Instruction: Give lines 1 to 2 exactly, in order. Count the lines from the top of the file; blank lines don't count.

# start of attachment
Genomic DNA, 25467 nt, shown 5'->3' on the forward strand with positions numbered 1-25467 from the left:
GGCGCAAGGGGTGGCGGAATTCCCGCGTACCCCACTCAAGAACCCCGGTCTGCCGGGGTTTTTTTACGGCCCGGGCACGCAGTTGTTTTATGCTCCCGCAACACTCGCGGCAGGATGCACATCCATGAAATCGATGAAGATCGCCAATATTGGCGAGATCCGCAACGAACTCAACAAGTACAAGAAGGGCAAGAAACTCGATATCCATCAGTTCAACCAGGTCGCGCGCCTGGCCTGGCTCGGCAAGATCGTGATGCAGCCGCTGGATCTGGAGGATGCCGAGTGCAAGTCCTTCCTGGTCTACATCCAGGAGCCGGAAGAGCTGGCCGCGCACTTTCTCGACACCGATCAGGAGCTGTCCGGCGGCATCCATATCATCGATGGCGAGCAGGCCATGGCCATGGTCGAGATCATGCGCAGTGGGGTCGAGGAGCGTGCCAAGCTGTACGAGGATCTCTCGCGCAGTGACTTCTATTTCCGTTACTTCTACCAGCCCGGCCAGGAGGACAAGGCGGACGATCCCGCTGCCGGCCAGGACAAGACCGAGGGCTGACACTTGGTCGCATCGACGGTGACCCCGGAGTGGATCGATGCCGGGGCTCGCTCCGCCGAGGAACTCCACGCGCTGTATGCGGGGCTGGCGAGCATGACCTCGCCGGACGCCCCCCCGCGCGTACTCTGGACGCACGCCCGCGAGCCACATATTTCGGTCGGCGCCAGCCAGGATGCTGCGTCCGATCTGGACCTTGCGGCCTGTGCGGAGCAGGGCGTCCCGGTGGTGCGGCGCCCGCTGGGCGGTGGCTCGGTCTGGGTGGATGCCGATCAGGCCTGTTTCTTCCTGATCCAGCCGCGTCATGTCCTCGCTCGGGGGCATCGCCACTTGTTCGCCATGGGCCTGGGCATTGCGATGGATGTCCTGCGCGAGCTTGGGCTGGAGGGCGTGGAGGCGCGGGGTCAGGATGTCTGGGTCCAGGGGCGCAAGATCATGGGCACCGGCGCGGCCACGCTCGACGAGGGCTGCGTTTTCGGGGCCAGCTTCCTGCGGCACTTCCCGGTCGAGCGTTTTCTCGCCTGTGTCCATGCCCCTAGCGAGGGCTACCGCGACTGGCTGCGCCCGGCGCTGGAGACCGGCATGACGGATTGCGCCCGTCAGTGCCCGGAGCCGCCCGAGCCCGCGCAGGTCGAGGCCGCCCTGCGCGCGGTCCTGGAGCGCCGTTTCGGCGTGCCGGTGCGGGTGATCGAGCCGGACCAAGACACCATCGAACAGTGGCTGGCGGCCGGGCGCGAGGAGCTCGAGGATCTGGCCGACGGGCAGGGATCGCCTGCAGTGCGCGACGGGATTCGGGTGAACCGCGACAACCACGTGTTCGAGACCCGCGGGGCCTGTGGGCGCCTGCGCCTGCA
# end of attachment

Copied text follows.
Genomic DNA, 25467 nt, shown 5'->3' on the forward strand with positions numbered 1-25467 from the left:
GGCGCAAGGGGTGGCGGAATTCCCGCGTACCCCACTCAAGAACCCCGGTCTGCCGGGGTTTTTTTACGGCCCGGGCACGCAGTTGTTTTATGCTCCCGCAACACTCGCGGCAGGATGCACATCCATGAAATCGATGAAGATCGCCAATATTGGCGAGATCCGCAACGAACTCAACAAGTACAAGAAGGGCAAGAAACTCGATATCCATCAGTTCAACCAGGTCGCGCGCCTGGCCTGGCTCGGCAAGATCGTGATGCAGCCGCTGGATCTGGAGGATGCCGAGTGCAAGTCCTTCCTGGTCTACATCCAGGAGCCGGAAGAGCTGGCCGCGCACTTTCTCGACACCGATCAGGAGCTGTCCGGCGGCATCCATATCATCGATGGCGAGCAGGCCATGGCCATGGTCGAGATCATGCGCAGTGGGGTCGAGGAGCGTGCCAAGCTGTACGAGGATCTCTCGCGCAGTGACTTCTATTTCCGTTACTTCTACCAGCCCGGCCAGGAGGACAAGGCGGACGATCCCGCTGCCGGCCAGGACAAGACCGAGGGCTGACACTTGGTCGCATCGACGGTGACCCCGGAGTGGATCGATGCCGGGGCTCGCTCCGCCGAGGAACTCCACGCGCTGTATGCGGGGCTGGCGAGCATGACCTCGCCGGACGCCCCCCCGCGCGTACTCTGGACGCACGCCCGCGAGCCACATATTTCGGTCGGCGCCAGCCAGGATGCTGCGTCCGATCTGGACCTTGCGGCCTGTGCGGAGCAGGGCGTCCCGGTGGTGCGGCGCCCGCTGGGCGGTGGCTCGGTCTGGGTGGATGCCGATCAGGCCTGTTTCTTCCTGATCCAGCCGCGTCATGTCCTCGCTCGGGGGCATCGCCACTTGTTCGCCATGGGCCTGGGCATTGCGATGGATGTCCTGCGCGAGCTTGGGCTGGAGGGCGTGGAGGCGCGGGGTCAGGATGTCTGGGTCCAGGGGCGCAAGATCATGGGCACCGGCGCGGCCACGCTCGACGAGGGCTGCGTTTTCGGGGCCAGCTTCCTGCGGCACTTCCCGGTCGAGCGTTTTCTCGCCTGTGTCCATGCCCCTAGCGAGGGCTACCGCGACTGGCTGCGCCCGGCGCTGGAGACCGGCATGACGGATTGCGCCCGTCAGTGCCCGGAGCCGCCCGAGCCCGCGCAGGTCGAGGCCGCCCTGCGCGCGGTCCTGGAGCGCCGTTTCGGCGTGCCGGTGCGGGTGATCGAGCCGGACCAAGACACCATCGAACAGTGGCTGGCGGCCGGGCGCGAGGAGCTCGAGGATCTGGCCGACGGGCAGGGATCGCCTGCAGTGCGCGACGGGATTCGGGTGAACCGCGACAACCACGTGTTCGAGACCCGCGGGGCCTGTGGGCGCCTGCGCCTGCA